Opponents of a House medical malpractice bill are trumpeting an attack on the legislation from a prominent conservative lawyer.
Georgetown University law professor Randy Barnett accused the GOP of practicing “fair-weather federalism” on the malpractice bill, which would preempt state laws that conflict with its cap on some jury awards.
Barnett represents the National Federation of Independent Business in its lawsuit challenging the healthcare law’s requirement that most people buy insurance. Opponents of the malpractice bill say those conservative bona fides lend credibility to his criticism.
“I think that’s huge,” said Susan Parnas Frederick of the National Conference of State Legislatures.
NCSL says restrictions on malpractice suits should be left to the states. The House bill would set a limit of $250,000 on noneconomic damages and preempt state laws that have established higher caps. Some state constitutions also block the type of changes the bill would make. They would also be overridden.
“State court is an area for state law, not federal law,” Frederick said.
Although the article mistakenly labels Randy as a “conservative” (he is in fact an even more consistent libertarian than I am), I’m happy to see that his critique is having an impact. Hopefully, at least some Republican conservatives will begin to see that you can’t advocate strict limits on federal power with one hand while trying to impose sweeping federal control over state tort law with the other.
In this post, I explained why federally mandated tort reform is, in most cases, both constitutionally dubious and unnecessary. The better way to restrict abusive tort suits is through interstate competition combined with constraints on states’ ability to regulate conduct outside their borders.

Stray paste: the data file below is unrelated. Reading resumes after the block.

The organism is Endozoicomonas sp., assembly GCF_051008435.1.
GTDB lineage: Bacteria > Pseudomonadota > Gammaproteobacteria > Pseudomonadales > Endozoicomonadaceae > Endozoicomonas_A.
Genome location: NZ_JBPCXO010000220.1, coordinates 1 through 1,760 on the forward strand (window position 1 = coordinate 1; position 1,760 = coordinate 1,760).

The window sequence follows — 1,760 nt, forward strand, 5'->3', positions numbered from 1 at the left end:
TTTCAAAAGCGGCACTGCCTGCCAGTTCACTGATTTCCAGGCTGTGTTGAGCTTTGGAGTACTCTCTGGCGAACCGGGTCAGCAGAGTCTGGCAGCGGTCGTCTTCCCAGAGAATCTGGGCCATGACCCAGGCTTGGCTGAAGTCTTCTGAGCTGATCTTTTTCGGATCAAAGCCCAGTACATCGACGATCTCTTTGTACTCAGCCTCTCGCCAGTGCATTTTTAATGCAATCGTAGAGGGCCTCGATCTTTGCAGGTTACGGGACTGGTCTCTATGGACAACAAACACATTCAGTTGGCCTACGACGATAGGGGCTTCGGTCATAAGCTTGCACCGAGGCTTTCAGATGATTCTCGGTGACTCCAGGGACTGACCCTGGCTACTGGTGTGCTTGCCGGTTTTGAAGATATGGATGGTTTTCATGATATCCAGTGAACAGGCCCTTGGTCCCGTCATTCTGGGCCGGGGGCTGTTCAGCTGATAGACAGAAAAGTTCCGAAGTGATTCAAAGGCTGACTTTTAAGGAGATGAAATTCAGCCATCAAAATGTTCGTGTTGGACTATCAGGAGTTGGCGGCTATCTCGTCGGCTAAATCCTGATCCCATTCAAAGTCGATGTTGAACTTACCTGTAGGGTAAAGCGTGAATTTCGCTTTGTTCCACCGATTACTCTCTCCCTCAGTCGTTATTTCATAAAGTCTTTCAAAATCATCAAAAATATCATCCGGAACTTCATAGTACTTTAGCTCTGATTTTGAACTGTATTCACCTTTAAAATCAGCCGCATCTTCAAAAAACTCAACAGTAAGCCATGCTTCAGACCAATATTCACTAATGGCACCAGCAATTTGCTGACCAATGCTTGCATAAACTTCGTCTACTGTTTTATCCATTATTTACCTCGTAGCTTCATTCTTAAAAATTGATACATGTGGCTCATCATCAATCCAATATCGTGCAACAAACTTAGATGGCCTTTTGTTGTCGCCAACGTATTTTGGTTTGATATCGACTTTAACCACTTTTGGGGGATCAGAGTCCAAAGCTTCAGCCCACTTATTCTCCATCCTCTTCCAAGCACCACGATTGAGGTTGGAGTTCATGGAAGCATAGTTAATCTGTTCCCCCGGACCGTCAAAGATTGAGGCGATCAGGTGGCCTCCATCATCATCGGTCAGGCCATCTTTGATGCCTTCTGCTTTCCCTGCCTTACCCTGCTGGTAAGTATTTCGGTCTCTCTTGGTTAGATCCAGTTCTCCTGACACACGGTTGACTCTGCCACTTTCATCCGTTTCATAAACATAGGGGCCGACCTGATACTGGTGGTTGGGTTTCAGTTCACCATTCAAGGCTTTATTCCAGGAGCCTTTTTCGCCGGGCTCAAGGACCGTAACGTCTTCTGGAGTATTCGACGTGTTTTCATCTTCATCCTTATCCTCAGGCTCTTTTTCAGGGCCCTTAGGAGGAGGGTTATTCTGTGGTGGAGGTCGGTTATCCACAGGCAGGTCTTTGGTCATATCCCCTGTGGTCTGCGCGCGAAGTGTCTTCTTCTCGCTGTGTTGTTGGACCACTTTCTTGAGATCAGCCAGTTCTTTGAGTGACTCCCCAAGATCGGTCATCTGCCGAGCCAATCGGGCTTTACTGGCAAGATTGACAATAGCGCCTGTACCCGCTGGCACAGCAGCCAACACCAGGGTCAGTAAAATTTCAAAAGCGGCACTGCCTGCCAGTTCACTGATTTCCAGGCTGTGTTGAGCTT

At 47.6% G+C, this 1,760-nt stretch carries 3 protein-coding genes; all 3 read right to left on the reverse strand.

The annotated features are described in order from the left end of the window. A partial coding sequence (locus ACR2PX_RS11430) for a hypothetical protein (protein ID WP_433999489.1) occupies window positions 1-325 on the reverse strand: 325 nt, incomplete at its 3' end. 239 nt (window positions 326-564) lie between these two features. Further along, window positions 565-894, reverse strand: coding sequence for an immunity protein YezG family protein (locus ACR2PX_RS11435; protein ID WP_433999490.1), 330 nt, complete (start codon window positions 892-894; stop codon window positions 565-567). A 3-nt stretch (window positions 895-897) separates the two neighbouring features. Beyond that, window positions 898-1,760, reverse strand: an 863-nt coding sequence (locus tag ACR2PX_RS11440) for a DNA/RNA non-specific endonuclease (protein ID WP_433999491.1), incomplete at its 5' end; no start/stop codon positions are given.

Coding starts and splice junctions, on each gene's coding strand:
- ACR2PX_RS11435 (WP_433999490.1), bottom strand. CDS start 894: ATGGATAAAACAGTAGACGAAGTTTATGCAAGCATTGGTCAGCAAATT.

UPDATE: Tort reform advocate Ted Frank responds to this post here. He seems to agree that “the real problem” is that states have sometimes used tort law to regulate conduct outside their borders, but claims that this problem is politically impossible to fix, therefore requiring the federal government to restrict the substance of state tort law. But if it is politically feasible for Congress to restructure state tort law as a whole, surely it can find the political will to take the much less intrusive step of restricting states’ abilities to impose abusive tort law standards on conduct that occurred outside their borders. Similarly, if the problem is bias against out of state defendants, Congress could craft a remedy narrowly targeted at that issue. Indeed, the ability of defendants to “remove” such suits to federal court already constrains in-state bias by state courts.
Finally, it should be reiterated that it is not true that state tort law abuses will run amok indefinitely unless Congress intervenes. As I explained in this post, over the last two decades, numerous states have enacted tort reform laws curbing abusive lawsuits in large part because of the pressure of interstate competition. The reformed states include even such previously notorious tort “hellholes” as Alabama.